Other services like telephone and cable are also known for sneaking in hidden fees like the Federal Communications Commission's regulatory fees that are included in cable bills. Canadians pay a "system access fee" on each cell phone bill that comes to about $6.95 each month. There's nothing wrong with trying to wriggle out of paying what seem to be hidden or undisclosed fees on a bill. There's no harm in trying: call your provider and try to haggle your way out of paying additional, seemingly unnecessary fees. (For more, check out Top 6 Mindless Money Wasters.)
The Bottom Line
If you're hoping to avoid spending your hard-earned coin on what seems like nothing in the form of hidden fees, the best way to do it is to be as informed as possible in every purchase you make. The above list is only the beginning. Before you sign a contract, read it top to bottom. Get a second opinion and find out if all companies charge similar hidden fees as the one in question. And finally, there is no shame in finding ways to save money for what's important. If you think you could be paying too much for something, just ask for a cheaper deal. You never know how badly a company wants to keep your business, and you could have more leverage than you think.
Catch up on your financial news; read Water Cooler Finance: A Diving Dow And Rotting Eggs.
Financial AdvisorsSaving for your kids' college education can be complex and expensive. Here are some popular vehicles that help perpetuate college funds.
RetirementAdjusting to retirement can be challenging, but when it happens unexpectedly it can be downright difficult. Thankfully there are ways to successfully transition.
SavingsOwning a home isn't easy thanks to stringent lending standards. Thankfully, there's ways parents can help their kids buy a home.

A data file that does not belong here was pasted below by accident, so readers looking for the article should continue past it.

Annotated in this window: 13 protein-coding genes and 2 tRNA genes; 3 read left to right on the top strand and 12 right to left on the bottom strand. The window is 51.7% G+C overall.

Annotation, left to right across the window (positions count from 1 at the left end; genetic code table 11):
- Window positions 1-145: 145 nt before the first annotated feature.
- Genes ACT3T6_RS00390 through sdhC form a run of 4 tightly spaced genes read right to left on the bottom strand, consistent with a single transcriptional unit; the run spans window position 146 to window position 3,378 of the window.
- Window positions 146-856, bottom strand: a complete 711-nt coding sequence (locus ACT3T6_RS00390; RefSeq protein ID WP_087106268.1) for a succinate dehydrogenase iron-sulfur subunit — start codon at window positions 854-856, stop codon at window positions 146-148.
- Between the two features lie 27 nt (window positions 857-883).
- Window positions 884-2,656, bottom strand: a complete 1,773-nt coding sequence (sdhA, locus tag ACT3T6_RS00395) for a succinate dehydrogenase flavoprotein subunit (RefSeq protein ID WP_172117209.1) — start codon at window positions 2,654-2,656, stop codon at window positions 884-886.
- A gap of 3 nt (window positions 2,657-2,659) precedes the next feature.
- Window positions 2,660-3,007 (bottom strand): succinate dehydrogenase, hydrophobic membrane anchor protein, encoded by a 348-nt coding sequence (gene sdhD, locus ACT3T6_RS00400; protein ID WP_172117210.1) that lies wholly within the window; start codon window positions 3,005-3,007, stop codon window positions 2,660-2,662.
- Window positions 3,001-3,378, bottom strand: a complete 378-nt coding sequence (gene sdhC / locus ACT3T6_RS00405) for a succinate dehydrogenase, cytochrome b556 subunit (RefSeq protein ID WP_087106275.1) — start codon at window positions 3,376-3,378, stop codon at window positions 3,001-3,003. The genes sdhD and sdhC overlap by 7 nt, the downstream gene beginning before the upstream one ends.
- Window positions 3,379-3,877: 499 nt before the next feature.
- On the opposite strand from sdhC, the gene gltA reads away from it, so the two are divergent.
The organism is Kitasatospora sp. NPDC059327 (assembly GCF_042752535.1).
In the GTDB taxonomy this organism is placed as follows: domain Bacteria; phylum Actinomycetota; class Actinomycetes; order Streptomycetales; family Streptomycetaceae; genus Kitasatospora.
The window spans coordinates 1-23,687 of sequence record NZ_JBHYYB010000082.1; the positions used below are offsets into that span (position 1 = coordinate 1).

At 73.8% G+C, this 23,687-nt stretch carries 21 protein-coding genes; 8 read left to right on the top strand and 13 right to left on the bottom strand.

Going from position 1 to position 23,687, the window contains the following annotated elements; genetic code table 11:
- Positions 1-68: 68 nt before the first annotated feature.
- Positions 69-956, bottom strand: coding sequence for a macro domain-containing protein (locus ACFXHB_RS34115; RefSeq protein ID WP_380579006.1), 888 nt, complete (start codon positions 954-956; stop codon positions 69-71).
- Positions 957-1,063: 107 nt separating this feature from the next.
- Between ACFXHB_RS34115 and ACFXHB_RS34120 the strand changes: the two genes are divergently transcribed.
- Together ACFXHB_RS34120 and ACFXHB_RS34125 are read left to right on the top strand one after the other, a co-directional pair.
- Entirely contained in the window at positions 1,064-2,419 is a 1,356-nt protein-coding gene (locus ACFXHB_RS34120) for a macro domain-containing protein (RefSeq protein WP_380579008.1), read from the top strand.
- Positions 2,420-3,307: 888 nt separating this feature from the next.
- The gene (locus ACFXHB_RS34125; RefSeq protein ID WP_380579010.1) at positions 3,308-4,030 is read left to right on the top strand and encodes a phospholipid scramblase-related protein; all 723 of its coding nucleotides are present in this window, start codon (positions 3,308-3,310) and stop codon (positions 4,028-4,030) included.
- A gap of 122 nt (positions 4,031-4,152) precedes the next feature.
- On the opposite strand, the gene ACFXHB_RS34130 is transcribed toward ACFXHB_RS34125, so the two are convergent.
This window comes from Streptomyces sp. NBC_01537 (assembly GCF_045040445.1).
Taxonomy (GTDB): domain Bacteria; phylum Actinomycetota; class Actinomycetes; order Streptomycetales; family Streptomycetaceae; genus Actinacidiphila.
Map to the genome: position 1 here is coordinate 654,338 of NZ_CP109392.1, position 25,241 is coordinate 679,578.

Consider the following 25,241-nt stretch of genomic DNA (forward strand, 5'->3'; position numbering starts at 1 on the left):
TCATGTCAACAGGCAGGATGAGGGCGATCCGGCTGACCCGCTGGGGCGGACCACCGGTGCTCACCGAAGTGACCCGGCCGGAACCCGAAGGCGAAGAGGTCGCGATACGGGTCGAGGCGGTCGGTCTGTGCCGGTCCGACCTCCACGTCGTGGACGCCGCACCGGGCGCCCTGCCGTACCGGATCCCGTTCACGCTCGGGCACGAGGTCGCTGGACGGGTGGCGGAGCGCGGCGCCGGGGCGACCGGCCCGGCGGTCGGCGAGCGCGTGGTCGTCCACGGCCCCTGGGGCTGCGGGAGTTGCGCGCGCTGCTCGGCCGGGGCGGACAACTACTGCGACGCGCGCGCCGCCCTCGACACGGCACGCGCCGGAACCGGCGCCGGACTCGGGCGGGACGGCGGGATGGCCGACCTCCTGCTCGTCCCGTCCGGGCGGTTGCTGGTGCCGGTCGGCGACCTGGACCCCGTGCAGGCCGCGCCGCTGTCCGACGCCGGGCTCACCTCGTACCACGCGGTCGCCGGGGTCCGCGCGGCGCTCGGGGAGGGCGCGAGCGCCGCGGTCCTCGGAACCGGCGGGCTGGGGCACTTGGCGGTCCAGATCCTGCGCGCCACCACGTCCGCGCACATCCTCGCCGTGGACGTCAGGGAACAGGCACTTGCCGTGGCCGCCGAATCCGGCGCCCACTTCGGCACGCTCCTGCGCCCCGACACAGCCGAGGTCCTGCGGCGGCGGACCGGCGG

Personal FinanceEven if you’re a finance or statistics expert, you’re not immune to common decision-making mistakes that can negatively impact your finances.
RetirementRetirement can easily last more than twenty years, which means you have to save a lot. Thankfully, there are ways to enhance the amount you put away.
Credit & LoansAdjustable rate mortgages can save borrowers money, but they can't go into it blind. In order to benefit from an ARM, you have to understand how it works.
RetirementWhat does "nest egg" mean for your personal situation? Will you deplete it, or will you nurture it to generate income that lasts throughout retirement?
SavingsLearn 10 key habits for achieving financial freedom, including smart budgeting, staying abreast of new tax deductions and the importance of proper maintenance.
BudgetingThe 2016 race to the White House will largely be determined by who can spend the most money. Here is a look at how much it will cost to win the presidency.
SavingsThe steps are simple; the execution not so much. But if you take some action toward your goal every single day, you'll see tangible results pretty swiftly.
Discretionary income is the money left over from your gross income each month after taking out taxes and paying for necessities. ... Read Full Answer >>
Once a revocable trust is created, a trust maker transfers funds or property into the trust by including them in a list with ... Read Full Answer >>
A wide range of possible deductibles are available with health insurance plans, starting as low as a few hundred dollars ... Read Full Answer >>
While there is no hard rule for how much of a person's income should be discretionary, Inc. magazine points out that it would ... Read Full Answer >>
Generally speaking, aim to keep between two months and six months worth of your fixed expenses in your demand deposit accounts. ... Read Full Answer >>
The rule of 72 is best used to estimate compounding periods that are factors of two (2, 4, 12, 200 and so on). This is because ... Read Full Answer >>